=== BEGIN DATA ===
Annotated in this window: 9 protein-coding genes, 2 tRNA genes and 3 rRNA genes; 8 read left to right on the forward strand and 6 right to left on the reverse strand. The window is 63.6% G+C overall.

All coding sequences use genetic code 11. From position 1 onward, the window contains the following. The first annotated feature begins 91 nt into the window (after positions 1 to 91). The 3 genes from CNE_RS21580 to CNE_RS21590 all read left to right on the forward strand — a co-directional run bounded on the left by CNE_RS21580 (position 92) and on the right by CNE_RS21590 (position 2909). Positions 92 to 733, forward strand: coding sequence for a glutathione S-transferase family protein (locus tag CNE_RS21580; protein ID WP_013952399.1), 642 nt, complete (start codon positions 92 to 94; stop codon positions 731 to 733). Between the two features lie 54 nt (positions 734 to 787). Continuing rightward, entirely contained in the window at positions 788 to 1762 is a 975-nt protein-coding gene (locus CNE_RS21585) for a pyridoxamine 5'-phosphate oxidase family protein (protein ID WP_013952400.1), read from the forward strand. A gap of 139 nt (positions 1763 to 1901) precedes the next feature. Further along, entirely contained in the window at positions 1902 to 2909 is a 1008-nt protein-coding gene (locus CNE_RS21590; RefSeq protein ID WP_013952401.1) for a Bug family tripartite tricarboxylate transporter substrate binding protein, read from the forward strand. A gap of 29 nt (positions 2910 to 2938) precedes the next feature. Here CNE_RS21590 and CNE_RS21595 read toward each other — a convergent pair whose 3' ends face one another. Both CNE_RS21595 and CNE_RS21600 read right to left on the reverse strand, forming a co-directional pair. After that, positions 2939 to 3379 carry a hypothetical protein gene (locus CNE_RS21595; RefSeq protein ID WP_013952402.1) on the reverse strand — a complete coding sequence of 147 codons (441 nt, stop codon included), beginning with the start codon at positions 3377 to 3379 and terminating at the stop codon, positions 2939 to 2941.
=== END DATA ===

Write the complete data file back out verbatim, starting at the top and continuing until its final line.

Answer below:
Annotated in this window: 9 protein-coding genes, 2 tRNA genes and 3 rRNA genes; 8 read left to right on the forward strand and 6 right to left on the reverse strand. The window is 63.6% G+C overall.

All coding sequences use genetic code 11. From position 1 onward, the window contains the following. The first annotated feature begins 91 nt into the window (after positions 1 to 91). The 3 genes from CNE_RS21580 to CNE_RS21590 all read left to right on the forward strand — a co-directional run bounded on the left by CNE_RS21580 (position 92) and on the right by CNE_RS21590 (position 2909). Positions 92 to 733, forward strand: coding sequence for a glutathione S-transferase family protein (locus tag CNE_RS21580; protein ID WP_013952399.1), 642 nt, complete (start codon positions 92 to 94; stop codon positions 731 to 733). Between the two features lie 54 nt (positions 734 to 787). Continuing rightward, entirely contained in the window at positions 788 to 1762 is a 975-nt protein-coding gene (locus CNE_RS21585) for a pyridoxamine 5'-phosphate oxidase family protein (protein ID WP_013952400.1), read from the forward strand. A gap of 139 nt (positions 1763 to 1901) precedes the next feature. Further along, entirely contained in the window at positions 1902 to 2909 is a 1008-nt protein-coding gene (locus CNE_RS21590; RefSeq protein ID WP_013952401.1) for a Bug family tripartite tricarboxylate transporter substrate binding protein, read from the forward strand. A gap of 29 nt (positions 2910 to 2938) precedes the next feature. Here CNE_RS21590 and CNE_RS21595 read toward each other — a convergent pair whose 3' ends face one another. Both CNE_RS21595 and CNE_RS21600 read right to left on the reverse strand, forming a co-directional pair. After that, positions 2939 to 3379 carry a hypothetical protein gene (locus CNE_RS21595; RefSeq protein ID WP_013952402.1) on the reverse strand — a complete coding sequence of 147 codons (441 nt, stop codon included), beginning with the start codon at positions 3377 to 3379 and terminating at the stop codon, positions 2939 to 2941.